At what point in Church history did she engage the world in "happy-clappy, lighthearted engagement"? Well, Msgr. Pope would have us believe that the Al Smith Dinner, held every year in NYC, is just such an example.
Msgr. Pope tells us that bringing politicians together years ago wasn't a problem, but now with the such issues as abortion and homosexuality, we can no longer be doing such things.
I wonder if Msgr. Pope has ever read I Corinthians 5, in which St. Paul tells the Corinthian church that yes, they must separate from the sexually immoral. However, this is in regard only to those who are in the Church (verses 9-13).
I wrote to you in my letter not to associate with sexually immoral people— not at all meaning the people of this world who are immoral, or the greedy and swindlers, or idolaters. In that case you would have to leave this world. But now I am writing to you that you must not associate with anyone who claims to be a brother or sister but is sexually immoral or greedy, an idolater or slanderer, a drunkard or swindler. Do not even eat with such people.
What business is it of mine to judge those outside the church? Are you not to judge those inside? God will judge those outside.
Hmm. "What business is it of mine to judge those outside the church?" That has such a familiar ring to it.
Judging from the reactions of of the Catholic blogosphere to Cardinal Dolan, there can be little doubt how they (and Msgr. Charles Pope) would have treated St. Paul.
The St. Patrick's Parade is "becoming" a parade of disorder, etc. etc.??? That statement would cause the rest of New York City to scratch their heads and wonder what world Msgr. Pope lives in not to know what the real reason for the parade has always been. [Hint: It's Party Time!]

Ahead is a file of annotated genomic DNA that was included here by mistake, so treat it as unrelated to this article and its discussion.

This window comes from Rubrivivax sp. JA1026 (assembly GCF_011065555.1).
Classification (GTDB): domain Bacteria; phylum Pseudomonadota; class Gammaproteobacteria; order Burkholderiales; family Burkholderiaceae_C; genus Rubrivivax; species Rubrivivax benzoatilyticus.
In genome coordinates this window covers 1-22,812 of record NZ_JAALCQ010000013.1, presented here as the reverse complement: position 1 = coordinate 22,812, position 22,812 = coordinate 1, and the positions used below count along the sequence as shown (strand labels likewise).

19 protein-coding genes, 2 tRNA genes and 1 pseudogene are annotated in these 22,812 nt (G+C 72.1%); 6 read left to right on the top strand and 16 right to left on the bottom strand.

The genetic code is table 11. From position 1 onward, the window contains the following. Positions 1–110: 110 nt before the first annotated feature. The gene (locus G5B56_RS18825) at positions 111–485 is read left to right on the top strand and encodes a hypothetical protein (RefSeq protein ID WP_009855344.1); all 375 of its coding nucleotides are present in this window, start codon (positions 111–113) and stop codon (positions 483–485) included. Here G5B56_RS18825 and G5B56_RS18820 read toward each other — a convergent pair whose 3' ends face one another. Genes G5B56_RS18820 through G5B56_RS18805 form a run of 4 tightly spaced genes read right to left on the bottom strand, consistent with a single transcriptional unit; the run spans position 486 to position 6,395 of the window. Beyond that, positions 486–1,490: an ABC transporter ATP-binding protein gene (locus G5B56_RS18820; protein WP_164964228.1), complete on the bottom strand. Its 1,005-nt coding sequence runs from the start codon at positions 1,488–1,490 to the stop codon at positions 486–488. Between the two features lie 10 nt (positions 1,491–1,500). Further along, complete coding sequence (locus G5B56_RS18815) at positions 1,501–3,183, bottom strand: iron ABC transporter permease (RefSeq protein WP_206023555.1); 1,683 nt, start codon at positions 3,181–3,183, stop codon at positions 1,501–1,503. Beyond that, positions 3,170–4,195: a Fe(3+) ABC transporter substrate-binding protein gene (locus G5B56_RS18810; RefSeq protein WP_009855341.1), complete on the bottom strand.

My husband had his 15 minutes of fame back in the 1950's when, as a little boy, my mother-in-law took him to the St. Patrick's parade in NYC. After the parade, they went to a restaurant with a bar. The bartender asked my husband if he had been to the parade. My husband replied yes, and the bartender said, "Every good Irishman who goes to the parade goes to a saloon on St. Patrick's day."
After that, my mother in law took my husband to the Steve Allen Show which was filmed at NBC studios. My husband was picked as a "cute Irish kid" and interviewed by Steven Allen on the show. Steve asked the "cute Irish kid" what he did on St. Patrick's Day? The answer: "I went to a saloon like every good Irishman." The studio audience roared. Why? Because they knew how true this statement was even in the "innocence" of the 1950's. Just as an aside, Steven Allen liked my husband so much that he was actually on the show a couple of times and he still has a picture personally autographed to him and his mother by Steve Allen.
Here is a news flash for Msgr. Pope: there has never been a time when drinking and carousing were not a part of the St. Patrick's Day parade, especially here in New York.
Msgr. Pope then decided that Catholics need to actually make St. Patrick's Day of time of prayer and reparation:
It’s time to cancel the St. Patrick’s Day Parade and the Al Smith Dinner and all the other “Catholic” traditions that have been hijacked by the world. Better for Catholics to enter their churches and get down on their knees on St. Patrick’s Day to pray in reparation for the foolishness, and to pray for this confused world to return to its senses. Let’s do adoration and pray the rosary and the Divine Mercy Chaplet unceasingly for this poor old world.